Susan Carty, March 18, 2001

NOAA Teacher at Sea
Susan Carty
Onboard NOAA Ship Ronald H. Brown
March 14 – April 20, 2001

Mission: Asian-Pacific Regional Aerosol Characterization Experiment (ACE-ASIA)
Geographical Area: Western Pacific
Date: March 18, 2001

Today I thought it would be helpful to discuss why a ship is being used for the aerosol experiments. As you know, our planet is approx. 70% water which logically indicates that particles would be moving over water even more than land. The atmosphere over water, particularly remote waters, provides ideal conditions for sampling. The slower speed at which the ship moves permits the scientists to conduct testing at a manageable pace as compared to samplings taken from airplanes.

The ship can take the scientists to locations on the planet only accessible by water. It becomes a floating platform for data collection and experimentation.  The ship can also follow the wind patterns across the seas (ie:  tradewinds/westerlies). These winds carry particles from one continent to another.

The testing of air samples on board focuses on many aspects of aerosols. For example, some equipment may focus on how light energy and particles interact in the air as well as in the water, while another type of equipment focuses on size distribution of particles in the atmosphere. Understanding what types of organic and inorganic particles are collected is significant in terms of determining origin and interactive behaviors.

This is just a small sampling of the types of experiments taking place on the ship. The testing and collection of aerosols is a daily activity. At times the scientists must work under difficult and awkward conditions that are directly influenced by weather, seas and swells. They also conduct their testing at all hours of the day. It may look like a “cruise” but it is definitely a “working cruise”. It calls for committed scientists with a sense of adventure and endurance.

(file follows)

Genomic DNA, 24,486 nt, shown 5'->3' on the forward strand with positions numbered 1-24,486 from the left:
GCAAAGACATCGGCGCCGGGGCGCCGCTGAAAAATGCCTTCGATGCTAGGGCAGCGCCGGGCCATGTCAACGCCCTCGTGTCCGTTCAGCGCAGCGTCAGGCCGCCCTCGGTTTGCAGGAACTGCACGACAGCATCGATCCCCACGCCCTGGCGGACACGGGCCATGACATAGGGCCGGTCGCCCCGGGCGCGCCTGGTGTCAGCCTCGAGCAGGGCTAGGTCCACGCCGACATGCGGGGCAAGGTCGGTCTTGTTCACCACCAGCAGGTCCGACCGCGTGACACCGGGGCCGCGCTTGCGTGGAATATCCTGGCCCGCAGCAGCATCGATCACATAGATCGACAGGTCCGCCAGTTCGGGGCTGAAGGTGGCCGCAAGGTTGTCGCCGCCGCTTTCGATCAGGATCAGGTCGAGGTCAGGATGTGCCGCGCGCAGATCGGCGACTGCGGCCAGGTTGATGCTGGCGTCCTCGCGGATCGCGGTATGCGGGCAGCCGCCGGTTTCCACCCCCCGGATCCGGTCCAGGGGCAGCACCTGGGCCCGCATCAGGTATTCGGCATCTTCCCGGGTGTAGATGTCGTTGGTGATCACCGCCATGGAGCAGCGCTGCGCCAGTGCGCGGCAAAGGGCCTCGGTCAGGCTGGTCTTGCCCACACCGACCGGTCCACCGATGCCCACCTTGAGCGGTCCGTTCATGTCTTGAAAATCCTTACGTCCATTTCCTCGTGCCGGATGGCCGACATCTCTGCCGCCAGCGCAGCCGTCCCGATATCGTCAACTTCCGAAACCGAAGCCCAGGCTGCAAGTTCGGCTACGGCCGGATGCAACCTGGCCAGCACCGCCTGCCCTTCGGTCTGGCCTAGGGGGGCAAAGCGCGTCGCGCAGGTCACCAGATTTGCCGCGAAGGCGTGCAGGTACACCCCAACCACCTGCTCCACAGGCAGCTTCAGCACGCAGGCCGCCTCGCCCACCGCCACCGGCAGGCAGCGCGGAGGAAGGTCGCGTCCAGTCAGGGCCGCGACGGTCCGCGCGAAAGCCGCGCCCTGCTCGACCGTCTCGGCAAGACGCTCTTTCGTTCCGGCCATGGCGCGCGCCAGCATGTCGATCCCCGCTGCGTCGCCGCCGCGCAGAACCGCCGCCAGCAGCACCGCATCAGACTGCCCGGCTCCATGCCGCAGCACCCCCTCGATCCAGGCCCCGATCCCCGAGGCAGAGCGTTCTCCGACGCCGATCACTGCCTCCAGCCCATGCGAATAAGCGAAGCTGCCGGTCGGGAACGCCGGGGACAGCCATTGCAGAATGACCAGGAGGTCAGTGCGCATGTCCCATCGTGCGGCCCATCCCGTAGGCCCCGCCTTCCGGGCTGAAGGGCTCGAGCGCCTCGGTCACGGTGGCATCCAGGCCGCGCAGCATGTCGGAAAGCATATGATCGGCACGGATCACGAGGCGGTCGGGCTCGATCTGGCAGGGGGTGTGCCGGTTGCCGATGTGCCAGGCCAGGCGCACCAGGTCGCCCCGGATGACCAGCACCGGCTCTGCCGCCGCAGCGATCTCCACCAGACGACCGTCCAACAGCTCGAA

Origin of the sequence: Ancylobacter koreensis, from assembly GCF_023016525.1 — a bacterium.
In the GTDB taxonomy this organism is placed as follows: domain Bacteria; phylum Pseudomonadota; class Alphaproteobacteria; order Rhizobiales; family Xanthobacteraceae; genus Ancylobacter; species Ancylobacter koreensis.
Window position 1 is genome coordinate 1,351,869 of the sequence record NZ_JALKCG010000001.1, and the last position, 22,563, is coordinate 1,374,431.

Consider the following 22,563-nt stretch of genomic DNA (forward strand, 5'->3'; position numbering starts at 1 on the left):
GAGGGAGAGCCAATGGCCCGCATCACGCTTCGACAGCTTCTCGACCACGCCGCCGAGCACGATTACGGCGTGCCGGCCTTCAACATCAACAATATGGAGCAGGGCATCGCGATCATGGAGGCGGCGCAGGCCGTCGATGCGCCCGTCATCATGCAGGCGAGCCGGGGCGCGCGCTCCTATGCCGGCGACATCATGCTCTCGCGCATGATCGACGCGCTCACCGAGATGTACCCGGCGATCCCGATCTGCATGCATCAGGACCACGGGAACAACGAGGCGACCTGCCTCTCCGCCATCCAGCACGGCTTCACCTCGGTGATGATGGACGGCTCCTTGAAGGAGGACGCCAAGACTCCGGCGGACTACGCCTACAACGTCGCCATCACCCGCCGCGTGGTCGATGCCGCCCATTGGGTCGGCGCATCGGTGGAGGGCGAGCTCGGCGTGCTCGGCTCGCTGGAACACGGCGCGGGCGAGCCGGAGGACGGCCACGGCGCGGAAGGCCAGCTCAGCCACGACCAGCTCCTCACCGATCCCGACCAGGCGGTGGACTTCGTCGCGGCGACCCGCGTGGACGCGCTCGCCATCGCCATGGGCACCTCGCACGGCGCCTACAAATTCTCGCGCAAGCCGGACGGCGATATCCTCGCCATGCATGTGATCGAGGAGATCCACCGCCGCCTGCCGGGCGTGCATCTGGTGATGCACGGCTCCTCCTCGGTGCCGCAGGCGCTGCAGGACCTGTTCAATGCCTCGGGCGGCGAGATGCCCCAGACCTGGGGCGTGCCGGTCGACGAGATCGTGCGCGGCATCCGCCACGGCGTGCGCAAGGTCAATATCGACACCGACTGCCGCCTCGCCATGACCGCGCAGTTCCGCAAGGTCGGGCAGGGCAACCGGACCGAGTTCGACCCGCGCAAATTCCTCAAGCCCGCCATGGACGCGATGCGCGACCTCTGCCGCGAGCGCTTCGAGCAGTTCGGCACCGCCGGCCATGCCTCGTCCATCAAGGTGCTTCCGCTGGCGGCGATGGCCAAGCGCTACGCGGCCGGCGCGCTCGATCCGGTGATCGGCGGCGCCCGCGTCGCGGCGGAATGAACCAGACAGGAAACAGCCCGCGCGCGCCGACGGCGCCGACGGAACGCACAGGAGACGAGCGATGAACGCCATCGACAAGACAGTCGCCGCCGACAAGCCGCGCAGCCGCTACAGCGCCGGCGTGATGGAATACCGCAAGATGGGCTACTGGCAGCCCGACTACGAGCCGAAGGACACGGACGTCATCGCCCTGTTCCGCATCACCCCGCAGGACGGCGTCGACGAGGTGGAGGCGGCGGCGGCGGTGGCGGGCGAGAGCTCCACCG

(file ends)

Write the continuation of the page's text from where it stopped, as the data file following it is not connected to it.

QUESTION OF THE DAY: What is the difference between a “sea” and a “swell”?

Talk to you tomorrow. The albatross are still with us!
Susan

Susan Carty, March 17, 2001

NOAA Teacher at Sea
Susan Carty
Onboard NOAA Ship Ronald H. Brown
March 14 – April 20, 2001

Mission: Asian-Pacific Regional Aerosol Characterization Experiment (ACE-ASIA)
Geographical Area: Western Pacific
Date: March 17, 2001

Today is officially day 3 at sea. We just finished our 8:00 am organization meeting. Each day we post the actual location of the ship. Yesterday we were 26N,161W. Today we will be 34N nd 164 W. Time zone change will occur at around 23:00 hrs. Then we will be 6 hours earlier than the east coast time. We change from zone #10 to zone #11 at 160 W. You can see how just this information alone would be good for an interdisciplinary study with social studies or geography.

We have left the Tradewinds and are now in the Westerlies. Ocean is rougher and
air temp. is much cooler. They expect a period of sun this afternoon and then we could be heading into a rainy front. Last night the rocking of the ship was much more pronounced. I could feel myself rolling around in the bunk. I will try to tape record the sounds at night. They would be perfect for a horror movie. Lots of clanking, groaning, crashing of metal on metal and then water sloshing around. Cool!!!

Today, I had a tour of the bridge. WOW what an awesome sight that is! The technology involved with running this ship is amazing. That will be a place to visit when seas become higher.

The albatross are still following (remember the Rhyme of the Ancient Mariner?)
We had better treat them well.

Today’s testing off the stern was similar to yesterdays. Only today the measurements were not just practice. I learned that the phytoplankton are considered to be “particles” in the sea since they too have influence on the behavior of light in the waters and above the waters. They would definitely be considered to be some of the larger particles. Non the less, they have an impact.

Questions for today: What is a fetch? Why are they different in the Pacific compared to the Atlantic? When sailing, which sea would you prefer to experience and why?

Talk to you tomorrow,
Susan